• @John
            I do have significant disagreement with current HS2 plans but (and this goes to the heart of the matter) cancelling HS2 will do absolutely nothing to remedy those flaws – in fact it would destroy any chance of future amendments / improvements to existing plans, which lest we forget, will take at least a decade or more to come to fruition?

            Yes, I want to see significant changes / amendments /additions to current strategy, such as;
            • HS3 – a trans-Pennine corridor new line, engineered to 250 km/h running speed, linking Hull, Leeds, Manchester and Liverpool enabling seamless transition on to HS2 (perhaps in part utilising parts of HS2) and the existing conventional network at key nodes, such as the WCML & ECML (plus future upgrades to those lines listed below)
            • HS4 – a semi circular arc new line (akin to half of the M25), again engineered to minimum 250km/h running speed, seamlessly linking HS1, HS2 and the GWR, incorporating a Heathrow Station
            • HS5 – an upgraded/new line where necessary GWR, enabling 250 – 300km/h running speed and full GC gauge rolling stock, linking the entire South/South West of the UK into a burgeoning High Speed network, ie. HS1, 2, 3, 4, 6 & 7
            • HS6 – an upgraded/new line where necessary ECML based, 250 – 300km/h running speed & full GC gauge rolling stock, extension to HS2 from the currently planned link back into the ECML (at Church Fenton) all the way up to Edinburgh, via York and Newcastle.
            • HS7 – an upgraded/new line where necessary WCML based, 250 – 300km/h running speed & full GC gauge rolling stock, extension to HS2 from the currently planned link back into the WCML (at Ashton-in-Makerfield) all the way up to Glasgow, via Preston and Carlisle.

            The above vision/strategy to form the backbone of a rejuvenated comprehensive UK rail network for the 21st century, providing a High Speed network for a large majority of the UK, linking all parts of the UK to each other and also directly to mainland Europe (facilitating bypassing of London for all other parts of the UK)

            Just because current High Speed Rail strategy does not feature much of the above is ZERO reason for cancellation of HS2 – put simply you can’t eat the elephant all at once – however, once HS2 is under construction there is an opportunity for future UK government administrations to augment existing proposals – cancelling HS2, which is akin to a fit of pique simply because you’re not getting everything you want immediately, would prove counter productive – a profound strategic mistake the UK would collectively rue for decades to come?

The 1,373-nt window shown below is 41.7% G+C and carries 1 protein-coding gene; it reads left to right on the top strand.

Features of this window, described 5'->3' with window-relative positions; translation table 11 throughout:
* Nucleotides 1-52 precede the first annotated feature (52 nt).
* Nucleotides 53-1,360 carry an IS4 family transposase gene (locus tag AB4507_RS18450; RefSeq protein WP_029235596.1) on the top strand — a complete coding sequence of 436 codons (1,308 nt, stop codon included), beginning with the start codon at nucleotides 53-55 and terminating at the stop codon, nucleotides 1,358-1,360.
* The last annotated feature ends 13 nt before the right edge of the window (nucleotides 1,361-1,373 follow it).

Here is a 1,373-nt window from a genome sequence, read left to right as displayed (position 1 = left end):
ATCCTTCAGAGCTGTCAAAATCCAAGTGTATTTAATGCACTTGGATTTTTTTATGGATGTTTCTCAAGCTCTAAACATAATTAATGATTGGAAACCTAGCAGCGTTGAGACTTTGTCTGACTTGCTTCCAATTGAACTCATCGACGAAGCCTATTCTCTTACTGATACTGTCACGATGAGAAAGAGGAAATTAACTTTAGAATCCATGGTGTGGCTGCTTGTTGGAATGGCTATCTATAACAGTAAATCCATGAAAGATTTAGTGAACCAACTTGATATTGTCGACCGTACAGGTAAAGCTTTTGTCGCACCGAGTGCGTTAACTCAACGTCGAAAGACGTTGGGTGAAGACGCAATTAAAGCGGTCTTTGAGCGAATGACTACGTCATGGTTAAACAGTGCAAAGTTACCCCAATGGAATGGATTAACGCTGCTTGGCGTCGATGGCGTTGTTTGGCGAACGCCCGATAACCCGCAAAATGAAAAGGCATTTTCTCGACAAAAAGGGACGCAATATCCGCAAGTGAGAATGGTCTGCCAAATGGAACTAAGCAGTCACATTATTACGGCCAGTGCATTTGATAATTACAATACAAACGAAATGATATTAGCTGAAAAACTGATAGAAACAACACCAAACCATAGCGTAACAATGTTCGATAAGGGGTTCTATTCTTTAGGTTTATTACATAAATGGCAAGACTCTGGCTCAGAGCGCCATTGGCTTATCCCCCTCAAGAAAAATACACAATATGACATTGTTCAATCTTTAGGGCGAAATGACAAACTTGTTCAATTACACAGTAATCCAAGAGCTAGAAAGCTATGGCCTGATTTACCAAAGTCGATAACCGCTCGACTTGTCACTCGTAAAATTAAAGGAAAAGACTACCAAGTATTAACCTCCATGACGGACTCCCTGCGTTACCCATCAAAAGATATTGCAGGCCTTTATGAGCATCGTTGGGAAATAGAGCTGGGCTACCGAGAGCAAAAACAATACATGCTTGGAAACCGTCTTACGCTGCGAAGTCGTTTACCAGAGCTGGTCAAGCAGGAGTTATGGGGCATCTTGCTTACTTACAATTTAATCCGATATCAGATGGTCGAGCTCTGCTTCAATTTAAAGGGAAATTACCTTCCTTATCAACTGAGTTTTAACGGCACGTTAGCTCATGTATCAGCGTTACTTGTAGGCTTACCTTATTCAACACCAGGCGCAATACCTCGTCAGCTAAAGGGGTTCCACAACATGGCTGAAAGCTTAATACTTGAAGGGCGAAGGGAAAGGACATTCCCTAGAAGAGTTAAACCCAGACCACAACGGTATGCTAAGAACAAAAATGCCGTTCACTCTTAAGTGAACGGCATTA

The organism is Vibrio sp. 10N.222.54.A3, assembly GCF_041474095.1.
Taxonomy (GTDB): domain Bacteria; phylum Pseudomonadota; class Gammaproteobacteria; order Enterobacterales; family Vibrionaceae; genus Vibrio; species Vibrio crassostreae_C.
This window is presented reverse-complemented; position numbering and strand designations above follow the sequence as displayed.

• Wow…..Now that little lot would take most of the 21st century to implement………So 22nd century railway then?……….

              Four words: Kinematic envelope and structure gauge….I note that you mention upgrades to existing lines to allow seamless interoperability running ‘full GC’ rolling stock…….That’s one he’ll of a lot of tunnel, bridge and platform upgrades is it not?….(you’ll correct me on that no doubt)………and therefore much disruption during the roll out……

              Yet we are told that the main imperative in favour of HS2 is to bypass the need to embark on a 14 year program of WCML upgrades and/or similar on other lines….

              So with your vision, disruption to the classic network would have to be viewed as an inevitable consequence of any useful future improvement to the rail network…

              Well right now, the MPA reports question the affordability of just basic upgrades along side HS2……I think your program might give them a heart attack!

            • @Clive
              I suggest you read again, carefully this time?

              HS3 & HS4 elements are new line projects so they’d be constructed to GC gauge standard.

              HS5, 6 & 7 elements all carry the caveat “new line where necessary” – large sections of these lines (particularly the ECML) are not constrained in the manner you describe so upgrades are possible – I’m not pretending it’s a five minute job but it’s all doable.

              Unsurprisingly I reject your overly pessimistic timescale – with sufficient political will behind it and cross party consensus (which HSR strategy enjoys, despite the conspiracy theories revolving around Corbyn & Co), there’s no reason why the kind of outline strategy envisaged could not come to fruition over a twenty five year timeframe.